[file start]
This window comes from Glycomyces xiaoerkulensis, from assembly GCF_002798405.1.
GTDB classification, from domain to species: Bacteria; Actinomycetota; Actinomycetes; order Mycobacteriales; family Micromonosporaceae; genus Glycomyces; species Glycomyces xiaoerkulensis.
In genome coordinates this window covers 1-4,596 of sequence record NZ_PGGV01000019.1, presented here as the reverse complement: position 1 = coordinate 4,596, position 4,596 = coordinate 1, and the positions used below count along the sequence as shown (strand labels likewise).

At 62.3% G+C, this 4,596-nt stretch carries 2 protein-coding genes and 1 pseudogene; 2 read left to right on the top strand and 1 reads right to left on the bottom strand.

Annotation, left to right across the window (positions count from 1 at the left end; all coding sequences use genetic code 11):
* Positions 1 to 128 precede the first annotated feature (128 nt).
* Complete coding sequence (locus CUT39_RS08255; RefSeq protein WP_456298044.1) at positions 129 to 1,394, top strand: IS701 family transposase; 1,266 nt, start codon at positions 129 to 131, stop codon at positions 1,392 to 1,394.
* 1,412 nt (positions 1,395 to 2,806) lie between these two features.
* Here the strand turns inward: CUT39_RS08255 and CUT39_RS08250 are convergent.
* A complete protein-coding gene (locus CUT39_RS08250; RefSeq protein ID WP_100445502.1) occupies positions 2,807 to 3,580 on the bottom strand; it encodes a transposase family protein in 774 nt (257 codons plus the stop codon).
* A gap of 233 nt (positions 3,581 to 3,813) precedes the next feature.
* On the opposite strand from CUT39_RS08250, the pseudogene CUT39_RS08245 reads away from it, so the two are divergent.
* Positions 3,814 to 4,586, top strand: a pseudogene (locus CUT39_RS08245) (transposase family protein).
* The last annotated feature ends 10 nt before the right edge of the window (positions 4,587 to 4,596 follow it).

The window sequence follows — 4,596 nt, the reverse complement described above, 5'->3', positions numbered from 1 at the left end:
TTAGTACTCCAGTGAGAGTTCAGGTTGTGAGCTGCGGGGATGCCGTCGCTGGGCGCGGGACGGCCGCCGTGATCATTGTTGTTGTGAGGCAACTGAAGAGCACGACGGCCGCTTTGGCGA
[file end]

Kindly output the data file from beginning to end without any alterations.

This window comes from Glycomyces xiaoerkulensis, from assembly GCF_002798405.1.
GTDB classification, from domain to species: Bacteria; Actinomycetota; Actinomycetes; order Mycobacteriales; family Micromonosporaceae; genus Glycomyces; species Glycomyces xiaoerkulensis.
In genome coordinates this window covers 1-4,596 of sequence record NZ_PGGV01000019.1, presented here as the reverse complement: position 1 = coordinate 4,596, position 4,596 = coordinate 1, and the positions used below count along the sequence as shown (strand labels likewise).

At 62.3% G+C, this 4,596-nt stretch carries 2 protein-coding genes and 1 pseudogene; 2 read left to right on the top strand and 1 reads right to left on the bottom strand.

Annotation, left to right across the window (positions count from 1 at the left end; all coding sequences use genetic code 11):
* Positions 1 to 128 precede the first annotated feature (128 nt).
* Complete coding sequence (locus CUT39_RS08255; RefSeq protein WP_456298044.1) at positions 129 to 1,394, top strand: IS701 family transposase; 1,266 nt, start codon at positions 129 to 131, stop codon at positions 1,392 to 1,394.
* 1,412 nt (positions 1,395 to 2,806) lie between these two features.
* Here the strand turns inward: CUT39_RS08255 and CUT39_RS08250 are convergent.
* A complete protein-coding gene (locus CUT39_RS08250; RefSeq protein ID WP_100445502.1) occupies positions 2,807 to 3,580 on the bottom strand; it encodes a transposase family protein in 774 nt (257 codons plus the stop codon).
* A gap of 233 nt (positions 3,581 to 3,813) precedes the next feature.
* On the opposite strand from CUT39_RS08250, the pseudogene CUT39_RS08245 reads away from it, so the two are divergent.
* Positions 3,814 to 4,586, top strand: a pseudogene (locus CUT39_RS08245) (transposase family protein).
* The last annotated feature ends 10 nt before the right edge of the window (positions 4,587 to 4,596 follow it).

The window sequence follows — 4,596 nt, the reverse complement described above, 5'->3', positions numbered from 1 at the left end:
TTAGTACTCCAGTGAGAGTTCAGGTTGTGAGCTGCGGGGATGCCGTCGCTGGGCGCGGGACGGCCGCCGTGATCATTGTTGTTGTGAGGCAACTGAAGAGCACGACGGCCGCTTTGGCGA